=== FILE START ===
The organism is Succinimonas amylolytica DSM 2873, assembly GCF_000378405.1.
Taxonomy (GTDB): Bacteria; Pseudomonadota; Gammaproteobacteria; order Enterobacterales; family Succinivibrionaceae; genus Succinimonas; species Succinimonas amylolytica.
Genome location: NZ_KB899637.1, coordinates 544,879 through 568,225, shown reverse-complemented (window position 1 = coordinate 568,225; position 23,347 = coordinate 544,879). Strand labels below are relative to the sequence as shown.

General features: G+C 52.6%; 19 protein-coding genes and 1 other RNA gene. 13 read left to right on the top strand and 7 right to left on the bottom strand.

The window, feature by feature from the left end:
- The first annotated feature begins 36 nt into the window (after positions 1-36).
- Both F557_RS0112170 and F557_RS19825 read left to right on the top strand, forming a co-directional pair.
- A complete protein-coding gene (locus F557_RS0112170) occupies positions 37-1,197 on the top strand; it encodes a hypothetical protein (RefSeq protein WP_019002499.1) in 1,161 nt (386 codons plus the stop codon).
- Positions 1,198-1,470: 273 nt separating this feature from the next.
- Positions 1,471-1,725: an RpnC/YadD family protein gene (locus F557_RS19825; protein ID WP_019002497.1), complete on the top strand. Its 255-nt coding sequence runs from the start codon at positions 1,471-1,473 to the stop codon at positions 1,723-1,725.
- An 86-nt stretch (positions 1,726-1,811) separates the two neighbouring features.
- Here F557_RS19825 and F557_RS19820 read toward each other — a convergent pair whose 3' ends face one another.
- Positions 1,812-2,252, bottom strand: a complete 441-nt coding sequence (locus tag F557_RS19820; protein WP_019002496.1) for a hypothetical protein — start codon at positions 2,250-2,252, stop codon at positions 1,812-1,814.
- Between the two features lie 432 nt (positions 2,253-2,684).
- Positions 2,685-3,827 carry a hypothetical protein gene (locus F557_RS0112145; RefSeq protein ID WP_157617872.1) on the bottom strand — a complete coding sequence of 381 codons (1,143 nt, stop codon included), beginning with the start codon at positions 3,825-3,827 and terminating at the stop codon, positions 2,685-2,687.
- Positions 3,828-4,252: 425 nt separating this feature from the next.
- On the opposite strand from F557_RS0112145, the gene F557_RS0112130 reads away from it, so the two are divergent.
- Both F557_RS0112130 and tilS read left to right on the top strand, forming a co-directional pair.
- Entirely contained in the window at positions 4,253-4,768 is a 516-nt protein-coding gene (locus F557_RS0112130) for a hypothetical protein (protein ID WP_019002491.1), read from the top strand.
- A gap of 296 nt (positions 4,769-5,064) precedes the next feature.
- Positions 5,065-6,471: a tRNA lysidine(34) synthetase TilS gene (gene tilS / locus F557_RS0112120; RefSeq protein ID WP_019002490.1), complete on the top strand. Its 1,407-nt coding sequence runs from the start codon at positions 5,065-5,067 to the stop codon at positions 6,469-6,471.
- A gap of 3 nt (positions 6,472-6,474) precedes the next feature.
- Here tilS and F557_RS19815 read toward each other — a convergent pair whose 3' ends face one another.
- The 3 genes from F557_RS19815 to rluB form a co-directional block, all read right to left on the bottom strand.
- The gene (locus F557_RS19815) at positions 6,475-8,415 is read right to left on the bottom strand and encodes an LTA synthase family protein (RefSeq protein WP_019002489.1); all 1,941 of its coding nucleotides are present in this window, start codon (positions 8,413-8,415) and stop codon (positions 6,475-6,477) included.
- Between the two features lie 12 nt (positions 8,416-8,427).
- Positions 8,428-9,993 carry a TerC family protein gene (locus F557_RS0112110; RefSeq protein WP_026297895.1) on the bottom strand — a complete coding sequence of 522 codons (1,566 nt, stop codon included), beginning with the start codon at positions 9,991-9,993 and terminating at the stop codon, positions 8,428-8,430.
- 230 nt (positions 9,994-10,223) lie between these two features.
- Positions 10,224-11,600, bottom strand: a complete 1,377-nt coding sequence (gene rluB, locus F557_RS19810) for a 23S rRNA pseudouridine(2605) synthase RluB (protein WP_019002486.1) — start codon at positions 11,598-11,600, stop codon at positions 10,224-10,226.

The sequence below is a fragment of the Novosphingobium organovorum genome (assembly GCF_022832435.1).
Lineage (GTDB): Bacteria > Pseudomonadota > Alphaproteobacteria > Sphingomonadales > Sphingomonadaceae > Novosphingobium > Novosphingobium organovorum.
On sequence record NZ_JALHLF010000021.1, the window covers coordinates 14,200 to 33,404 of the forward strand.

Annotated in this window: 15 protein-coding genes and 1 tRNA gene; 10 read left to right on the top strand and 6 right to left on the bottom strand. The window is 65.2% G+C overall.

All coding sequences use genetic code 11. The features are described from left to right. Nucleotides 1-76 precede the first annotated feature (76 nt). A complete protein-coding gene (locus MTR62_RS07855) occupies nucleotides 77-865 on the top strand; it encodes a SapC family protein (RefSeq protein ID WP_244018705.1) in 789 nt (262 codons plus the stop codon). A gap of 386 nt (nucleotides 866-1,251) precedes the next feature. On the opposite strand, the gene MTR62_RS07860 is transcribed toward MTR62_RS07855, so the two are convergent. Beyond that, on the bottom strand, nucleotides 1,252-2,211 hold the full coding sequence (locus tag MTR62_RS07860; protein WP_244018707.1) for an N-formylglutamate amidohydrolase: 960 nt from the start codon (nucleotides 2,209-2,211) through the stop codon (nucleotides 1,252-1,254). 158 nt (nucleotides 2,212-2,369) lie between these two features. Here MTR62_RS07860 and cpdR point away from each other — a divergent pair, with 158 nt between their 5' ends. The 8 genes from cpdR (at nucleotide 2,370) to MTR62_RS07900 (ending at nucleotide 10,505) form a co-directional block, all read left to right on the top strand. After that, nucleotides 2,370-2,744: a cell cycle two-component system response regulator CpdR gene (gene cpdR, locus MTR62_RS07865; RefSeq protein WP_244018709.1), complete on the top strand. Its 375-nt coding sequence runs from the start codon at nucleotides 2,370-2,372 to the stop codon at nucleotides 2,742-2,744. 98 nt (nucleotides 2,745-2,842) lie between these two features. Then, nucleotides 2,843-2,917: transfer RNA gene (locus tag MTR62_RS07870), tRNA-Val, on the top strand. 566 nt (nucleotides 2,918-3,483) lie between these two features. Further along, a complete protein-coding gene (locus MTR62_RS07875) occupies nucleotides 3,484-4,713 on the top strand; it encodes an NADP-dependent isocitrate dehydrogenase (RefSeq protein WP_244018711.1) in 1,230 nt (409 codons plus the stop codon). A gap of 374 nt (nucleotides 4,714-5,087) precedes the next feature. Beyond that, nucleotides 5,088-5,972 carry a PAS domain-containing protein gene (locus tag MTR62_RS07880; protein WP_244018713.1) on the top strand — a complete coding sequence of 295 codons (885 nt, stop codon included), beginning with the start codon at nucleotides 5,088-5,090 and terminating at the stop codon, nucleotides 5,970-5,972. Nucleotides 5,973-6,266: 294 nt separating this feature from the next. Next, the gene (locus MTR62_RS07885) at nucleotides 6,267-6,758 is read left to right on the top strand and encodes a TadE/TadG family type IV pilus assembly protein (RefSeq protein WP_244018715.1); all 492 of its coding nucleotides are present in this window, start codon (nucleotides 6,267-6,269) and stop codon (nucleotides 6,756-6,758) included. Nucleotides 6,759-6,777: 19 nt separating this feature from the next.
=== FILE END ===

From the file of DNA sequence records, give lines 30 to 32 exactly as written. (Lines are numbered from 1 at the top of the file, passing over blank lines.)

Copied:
The sequence below is a fragment of the Novosphingobium organovorum genome (assembly GCF_022832435.1).
Lineage (GTDB): Bacteria > Pseudomonadota > Alphaproteobacteria > Sphingomonadales > Sphingomonadaceae > Novosphingobium > Novosphingobium organovorum.
On sequence record NZ_JALHLF010000021.1, the window covers coordinates 14,200 to 33,404 of the forward strand.